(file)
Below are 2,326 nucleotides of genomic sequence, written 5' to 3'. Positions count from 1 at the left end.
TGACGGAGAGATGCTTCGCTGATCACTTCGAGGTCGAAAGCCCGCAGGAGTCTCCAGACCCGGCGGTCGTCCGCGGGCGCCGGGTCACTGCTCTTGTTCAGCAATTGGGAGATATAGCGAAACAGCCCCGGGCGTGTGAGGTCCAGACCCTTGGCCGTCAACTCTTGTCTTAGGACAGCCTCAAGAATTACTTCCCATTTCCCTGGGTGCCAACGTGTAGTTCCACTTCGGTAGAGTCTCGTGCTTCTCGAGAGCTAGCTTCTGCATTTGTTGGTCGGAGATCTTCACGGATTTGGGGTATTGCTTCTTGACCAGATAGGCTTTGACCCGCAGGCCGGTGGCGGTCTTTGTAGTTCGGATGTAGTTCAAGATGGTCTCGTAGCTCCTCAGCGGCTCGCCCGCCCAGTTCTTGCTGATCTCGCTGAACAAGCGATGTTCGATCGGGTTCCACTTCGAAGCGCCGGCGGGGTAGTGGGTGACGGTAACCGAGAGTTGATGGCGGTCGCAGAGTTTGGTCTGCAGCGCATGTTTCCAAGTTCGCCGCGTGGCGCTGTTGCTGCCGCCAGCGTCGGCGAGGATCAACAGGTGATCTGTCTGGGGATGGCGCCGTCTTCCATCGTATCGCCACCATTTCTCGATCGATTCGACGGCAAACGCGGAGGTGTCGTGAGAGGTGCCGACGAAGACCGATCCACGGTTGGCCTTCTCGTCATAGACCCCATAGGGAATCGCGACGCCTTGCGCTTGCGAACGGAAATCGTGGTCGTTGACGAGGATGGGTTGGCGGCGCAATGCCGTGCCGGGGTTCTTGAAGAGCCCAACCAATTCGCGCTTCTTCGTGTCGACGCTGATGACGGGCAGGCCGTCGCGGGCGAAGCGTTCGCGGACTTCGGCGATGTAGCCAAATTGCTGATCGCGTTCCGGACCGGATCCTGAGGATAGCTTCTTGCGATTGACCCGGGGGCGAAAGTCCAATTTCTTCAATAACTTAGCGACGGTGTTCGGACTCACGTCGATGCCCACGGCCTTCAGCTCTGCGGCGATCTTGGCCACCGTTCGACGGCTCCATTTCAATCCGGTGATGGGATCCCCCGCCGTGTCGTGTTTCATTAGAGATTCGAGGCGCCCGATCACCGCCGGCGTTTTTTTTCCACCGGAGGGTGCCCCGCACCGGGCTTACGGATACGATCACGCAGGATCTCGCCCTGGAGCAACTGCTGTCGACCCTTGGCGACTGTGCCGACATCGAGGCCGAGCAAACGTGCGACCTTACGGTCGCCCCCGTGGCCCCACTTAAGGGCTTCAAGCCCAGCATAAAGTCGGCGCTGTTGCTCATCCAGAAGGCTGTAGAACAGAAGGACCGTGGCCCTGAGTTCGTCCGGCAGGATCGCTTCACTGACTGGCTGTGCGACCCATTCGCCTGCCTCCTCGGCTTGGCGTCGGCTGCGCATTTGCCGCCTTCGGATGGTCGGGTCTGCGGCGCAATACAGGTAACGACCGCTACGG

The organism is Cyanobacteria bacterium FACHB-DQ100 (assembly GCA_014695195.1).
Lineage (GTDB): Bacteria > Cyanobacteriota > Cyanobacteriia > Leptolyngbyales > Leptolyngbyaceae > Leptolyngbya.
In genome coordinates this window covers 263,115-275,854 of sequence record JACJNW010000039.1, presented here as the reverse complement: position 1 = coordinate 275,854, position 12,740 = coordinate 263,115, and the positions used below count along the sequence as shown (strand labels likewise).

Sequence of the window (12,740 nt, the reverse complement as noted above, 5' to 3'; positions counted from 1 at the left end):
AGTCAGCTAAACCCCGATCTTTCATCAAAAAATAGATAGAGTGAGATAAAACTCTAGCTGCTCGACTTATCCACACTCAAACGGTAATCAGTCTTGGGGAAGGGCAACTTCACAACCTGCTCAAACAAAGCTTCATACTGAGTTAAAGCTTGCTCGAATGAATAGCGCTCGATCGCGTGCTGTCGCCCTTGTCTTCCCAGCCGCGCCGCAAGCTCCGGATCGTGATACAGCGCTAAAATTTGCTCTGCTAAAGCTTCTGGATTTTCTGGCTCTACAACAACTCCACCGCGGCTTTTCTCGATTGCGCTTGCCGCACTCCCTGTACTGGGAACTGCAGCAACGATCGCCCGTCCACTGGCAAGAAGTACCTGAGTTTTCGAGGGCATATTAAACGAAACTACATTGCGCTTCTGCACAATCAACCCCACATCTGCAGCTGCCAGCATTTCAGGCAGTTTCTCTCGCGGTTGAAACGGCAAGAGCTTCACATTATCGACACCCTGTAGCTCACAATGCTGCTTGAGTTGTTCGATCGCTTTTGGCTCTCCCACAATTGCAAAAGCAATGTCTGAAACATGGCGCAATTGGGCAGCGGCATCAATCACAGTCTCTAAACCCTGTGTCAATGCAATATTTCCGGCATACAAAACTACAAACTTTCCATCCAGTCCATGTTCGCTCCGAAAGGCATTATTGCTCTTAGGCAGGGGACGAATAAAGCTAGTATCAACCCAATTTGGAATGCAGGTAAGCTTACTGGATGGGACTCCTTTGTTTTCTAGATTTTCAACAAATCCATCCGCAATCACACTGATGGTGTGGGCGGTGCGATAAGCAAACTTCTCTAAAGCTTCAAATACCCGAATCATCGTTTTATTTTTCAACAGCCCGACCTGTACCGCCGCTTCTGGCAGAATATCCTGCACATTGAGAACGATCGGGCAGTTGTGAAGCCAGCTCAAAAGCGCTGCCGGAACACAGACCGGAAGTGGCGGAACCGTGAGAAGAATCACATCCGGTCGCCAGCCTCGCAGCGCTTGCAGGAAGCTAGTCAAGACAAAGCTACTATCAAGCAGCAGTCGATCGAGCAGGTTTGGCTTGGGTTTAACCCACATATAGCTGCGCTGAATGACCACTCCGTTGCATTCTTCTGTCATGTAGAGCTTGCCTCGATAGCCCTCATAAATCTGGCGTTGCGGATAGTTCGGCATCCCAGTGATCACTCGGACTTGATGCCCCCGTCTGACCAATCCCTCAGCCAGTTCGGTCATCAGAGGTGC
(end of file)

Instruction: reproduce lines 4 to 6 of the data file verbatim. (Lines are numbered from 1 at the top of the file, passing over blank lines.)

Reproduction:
Lineage (GTDB): Bacteria > Cyanobacteriota > Cyanobacteriia > Leptolyngbyales > Leptolyngbyaceae > Leptolyngbya.
In genome coordinates this window covers 263,115-275,854 of sequence record JACJNW010000039.1, presented here as the reverse complement: position 1 = coordinate 275,854, position 12,740 = coordinate 263,115, and the positions used below count along the sequence as shown (strand labels likewise).

Sequence of the window (12,740 nt, the reverse complement as noted above, 5' to 3'; positions counted from 1 at the left end):